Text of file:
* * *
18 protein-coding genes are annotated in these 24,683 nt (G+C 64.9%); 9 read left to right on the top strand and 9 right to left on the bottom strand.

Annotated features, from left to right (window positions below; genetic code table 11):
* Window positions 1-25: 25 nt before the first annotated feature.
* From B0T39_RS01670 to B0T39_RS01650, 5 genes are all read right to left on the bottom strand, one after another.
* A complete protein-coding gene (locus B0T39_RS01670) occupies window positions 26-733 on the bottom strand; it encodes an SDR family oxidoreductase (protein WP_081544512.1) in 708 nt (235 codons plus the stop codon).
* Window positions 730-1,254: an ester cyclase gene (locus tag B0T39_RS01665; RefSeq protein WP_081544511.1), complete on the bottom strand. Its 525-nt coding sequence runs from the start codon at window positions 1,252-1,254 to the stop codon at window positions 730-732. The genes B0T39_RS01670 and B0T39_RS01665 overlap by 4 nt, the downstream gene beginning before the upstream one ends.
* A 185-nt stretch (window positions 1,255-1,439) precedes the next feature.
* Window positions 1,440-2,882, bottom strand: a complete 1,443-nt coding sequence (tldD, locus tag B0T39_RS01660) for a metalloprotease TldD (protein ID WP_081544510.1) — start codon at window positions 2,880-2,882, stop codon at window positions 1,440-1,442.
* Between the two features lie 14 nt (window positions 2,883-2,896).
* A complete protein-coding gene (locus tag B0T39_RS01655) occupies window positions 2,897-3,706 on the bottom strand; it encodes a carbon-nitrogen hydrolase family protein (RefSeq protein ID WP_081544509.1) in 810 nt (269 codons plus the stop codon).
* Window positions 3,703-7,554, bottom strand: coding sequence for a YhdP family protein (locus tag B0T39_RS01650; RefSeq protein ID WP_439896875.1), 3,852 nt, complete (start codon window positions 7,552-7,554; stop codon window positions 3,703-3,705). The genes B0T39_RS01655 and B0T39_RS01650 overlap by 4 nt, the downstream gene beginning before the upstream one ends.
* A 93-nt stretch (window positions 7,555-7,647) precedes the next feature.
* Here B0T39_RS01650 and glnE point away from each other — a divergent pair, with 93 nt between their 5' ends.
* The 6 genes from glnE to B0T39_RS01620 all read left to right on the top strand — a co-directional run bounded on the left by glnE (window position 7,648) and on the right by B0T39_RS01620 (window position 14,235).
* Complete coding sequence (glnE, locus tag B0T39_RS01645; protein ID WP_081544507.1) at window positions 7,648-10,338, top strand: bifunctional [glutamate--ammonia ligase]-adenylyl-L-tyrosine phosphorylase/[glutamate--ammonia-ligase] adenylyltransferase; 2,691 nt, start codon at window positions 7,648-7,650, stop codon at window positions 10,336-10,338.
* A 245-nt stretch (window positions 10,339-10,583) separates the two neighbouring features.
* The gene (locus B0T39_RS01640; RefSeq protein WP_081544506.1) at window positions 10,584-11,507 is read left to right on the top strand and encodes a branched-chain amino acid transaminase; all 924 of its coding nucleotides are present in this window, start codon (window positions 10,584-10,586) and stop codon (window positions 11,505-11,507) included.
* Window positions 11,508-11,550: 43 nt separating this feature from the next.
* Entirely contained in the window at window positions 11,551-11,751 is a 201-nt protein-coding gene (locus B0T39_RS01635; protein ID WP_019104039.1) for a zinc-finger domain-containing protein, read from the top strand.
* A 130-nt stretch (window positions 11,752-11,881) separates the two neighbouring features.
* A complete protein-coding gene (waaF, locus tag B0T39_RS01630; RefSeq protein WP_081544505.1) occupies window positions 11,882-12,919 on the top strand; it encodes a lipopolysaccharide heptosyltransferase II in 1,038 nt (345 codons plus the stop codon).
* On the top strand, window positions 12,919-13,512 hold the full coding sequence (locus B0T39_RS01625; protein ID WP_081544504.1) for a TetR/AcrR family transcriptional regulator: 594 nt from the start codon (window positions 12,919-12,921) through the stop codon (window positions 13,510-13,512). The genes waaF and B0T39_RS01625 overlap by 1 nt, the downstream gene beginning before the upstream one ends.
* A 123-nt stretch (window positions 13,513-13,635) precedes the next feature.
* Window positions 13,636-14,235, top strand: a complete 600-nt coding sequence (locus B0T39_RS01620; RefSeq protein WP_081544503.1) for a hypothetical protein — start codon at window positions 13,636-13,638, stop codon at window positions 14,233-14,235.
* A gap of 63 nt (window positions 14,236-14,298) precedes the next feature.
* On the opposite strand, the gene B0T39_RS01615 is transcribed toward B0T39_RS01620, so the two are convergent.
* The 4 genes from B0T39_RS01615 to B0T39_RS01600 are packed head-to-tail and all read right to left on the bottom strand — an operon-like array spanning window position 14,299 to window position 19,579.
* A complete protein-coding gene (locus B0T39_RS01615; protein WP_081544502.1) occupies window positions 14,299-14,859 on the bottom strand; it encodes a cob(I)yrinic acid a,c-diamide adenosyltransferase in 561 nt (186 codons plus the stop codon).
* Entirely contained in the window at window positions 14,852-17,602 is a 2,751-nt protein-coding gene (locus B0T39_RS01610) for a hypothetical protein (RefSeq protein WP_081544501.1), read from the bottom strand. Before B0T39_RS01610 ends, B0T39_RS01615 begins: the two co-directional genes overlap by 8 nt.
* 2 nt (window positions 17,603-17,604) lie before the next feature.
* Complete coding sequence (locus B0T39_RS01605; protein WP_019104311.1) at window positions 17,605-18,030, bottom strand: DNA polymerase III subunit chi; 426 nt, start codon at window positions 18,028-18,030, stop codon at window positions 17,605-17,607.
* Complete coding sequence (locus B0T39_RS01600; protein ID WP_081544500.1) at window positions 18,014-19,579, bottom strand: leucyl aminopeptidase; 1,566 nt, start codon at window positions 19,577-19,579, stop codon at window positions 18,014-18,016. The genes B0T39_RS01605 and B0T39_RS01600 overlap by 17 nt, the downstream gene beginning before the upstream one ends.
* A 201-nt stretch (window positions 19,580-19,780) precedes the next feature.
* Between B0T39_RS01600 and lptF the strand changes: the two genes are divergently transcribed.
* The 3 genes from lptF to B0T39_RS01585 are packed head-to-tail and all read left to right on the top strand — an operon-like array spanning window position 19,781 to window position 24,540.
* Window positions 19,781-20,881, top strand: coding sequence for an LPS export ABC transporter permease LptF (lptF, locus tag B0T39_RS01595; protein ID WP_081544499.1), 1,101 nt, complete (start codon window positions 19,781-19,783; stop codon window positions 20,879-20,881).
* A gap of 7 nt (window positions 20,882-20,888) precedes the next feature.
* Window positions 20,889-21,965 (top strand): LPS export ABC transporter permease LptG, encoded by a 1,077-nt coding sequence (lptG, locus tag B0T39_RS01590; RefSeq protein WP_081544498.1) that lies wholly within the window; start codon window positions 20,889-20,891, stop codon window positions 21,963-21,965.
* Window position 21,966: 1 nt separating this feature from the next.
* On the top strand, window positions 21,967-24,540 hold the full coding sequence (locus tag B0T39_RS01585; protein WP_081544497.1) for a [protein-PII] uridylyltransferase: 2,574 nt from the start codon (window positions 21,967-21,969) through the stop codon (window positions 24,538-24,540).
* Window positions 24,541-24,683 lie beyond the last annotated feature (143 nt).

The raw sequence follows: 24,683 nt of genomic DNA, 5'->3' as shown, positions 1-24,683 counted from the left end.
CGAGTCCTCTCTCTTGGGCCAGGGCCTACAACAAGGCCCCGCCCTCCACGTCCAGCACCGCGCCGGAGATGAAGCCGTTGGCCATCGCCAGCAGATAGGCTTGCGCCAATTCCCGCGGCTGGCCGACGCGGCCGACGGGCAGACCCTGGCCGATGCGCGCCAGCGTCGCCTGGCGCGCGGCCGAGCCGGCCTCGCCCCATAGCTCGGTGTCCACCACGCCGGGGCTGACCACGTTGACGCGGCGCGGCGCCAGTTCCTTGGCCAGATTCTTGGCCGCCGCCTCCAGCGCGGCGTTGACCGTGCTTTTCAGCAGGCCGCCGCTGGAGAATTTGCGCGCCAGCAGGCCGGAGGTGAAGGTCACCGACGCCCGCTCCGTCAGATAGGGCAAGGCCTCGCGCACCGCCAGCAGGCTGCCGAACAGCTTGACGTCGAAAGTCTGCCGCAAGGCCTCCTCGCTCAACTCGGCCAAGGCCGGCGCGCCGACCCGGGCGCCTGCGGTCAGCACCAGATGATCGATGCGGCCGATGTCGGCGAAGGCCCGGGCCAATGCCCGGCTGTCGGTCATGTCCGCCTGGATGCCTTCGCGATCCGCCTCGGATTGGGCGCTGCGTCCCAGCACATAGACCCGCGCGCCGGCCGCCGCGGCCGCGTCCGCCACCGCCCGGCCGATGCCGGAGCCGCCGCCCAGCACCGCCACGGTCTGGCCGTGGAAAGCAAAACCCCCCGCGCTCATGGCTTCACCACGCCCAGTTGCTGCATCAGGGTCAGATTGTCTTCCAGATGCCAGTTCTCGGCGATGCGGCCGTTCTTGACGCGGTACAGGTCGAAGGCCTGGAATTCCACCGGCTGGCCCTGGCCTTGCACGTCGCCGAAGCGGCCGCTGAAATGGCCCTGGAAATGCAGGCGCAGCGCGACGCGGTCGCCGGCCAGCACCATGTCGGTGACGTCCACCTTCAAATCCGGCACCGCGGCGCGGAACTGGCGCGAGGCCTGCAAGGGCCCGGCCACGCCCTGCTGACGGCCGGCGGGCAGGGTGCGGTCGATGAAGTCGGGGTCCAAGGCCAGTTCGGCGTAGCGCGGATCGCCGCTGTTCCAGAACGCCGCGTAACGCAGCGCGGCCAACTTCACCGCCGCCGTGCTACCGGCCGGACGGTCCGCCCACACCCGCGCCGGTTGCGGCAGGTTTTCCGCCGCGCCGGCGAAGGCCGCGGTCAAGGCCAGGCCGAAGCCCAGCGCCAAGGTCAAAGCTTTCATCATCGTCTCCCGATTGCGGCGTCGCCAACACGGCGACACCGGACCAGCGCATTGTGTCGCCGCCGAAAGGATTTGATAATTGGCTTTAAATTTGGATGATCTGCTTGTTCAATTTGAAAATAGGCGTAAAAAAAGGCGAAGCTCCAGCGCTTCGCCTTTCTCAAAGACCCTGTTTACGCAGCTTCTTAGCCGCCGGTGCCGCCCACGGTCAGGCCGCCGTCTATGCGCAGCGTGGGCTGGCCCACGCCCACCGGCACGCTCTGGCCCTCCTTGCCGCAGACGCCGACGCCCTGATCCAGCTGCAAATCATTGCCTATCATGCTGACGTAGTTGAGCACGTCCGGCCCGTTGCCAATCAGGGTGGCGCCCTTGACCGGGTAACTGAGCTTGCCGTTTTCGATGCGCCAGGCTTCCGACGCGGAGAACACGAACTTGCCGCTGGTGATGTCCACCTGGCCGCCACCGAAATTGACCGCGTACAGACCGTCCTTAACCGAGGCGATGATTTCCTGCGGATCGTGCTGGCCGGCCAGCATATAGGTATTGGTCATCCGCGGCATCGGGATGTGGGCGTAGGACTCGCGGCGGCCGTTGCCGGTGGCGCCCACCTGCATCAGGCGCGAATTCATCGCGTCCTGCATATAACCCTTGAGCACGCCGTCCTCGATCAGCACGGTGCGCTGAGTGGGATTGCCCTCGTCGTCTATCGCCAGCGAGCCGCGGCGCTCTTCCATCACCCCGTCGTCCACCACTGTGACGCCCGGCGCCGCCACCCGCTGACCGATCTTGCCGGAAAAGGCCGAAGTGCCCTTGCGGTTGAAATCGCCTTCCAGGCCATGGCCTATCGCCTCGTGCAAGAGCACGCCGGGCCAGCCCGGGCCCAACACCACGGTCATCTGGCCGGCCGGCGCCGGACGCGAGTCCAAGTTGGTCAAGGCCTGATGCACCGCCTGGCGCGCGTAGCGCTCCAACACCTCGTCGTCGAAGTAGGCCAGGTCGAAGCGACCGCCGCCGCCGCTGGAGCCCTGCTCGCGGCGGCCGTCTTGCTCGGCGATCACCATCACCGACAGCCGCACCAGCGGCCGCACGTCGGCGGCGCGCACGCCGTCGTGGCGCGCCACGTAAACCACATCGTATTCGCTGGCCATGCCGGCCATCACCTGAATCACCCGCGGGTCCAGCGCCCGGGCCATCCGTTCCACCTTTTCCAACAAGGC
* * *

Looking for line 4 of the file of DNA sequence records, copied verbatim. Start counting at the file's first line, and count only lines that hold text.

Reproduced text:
* From B0T39_RS01670 to B0T39_RS01650, 5 genes are all read right to left on the bottom strand, one after another.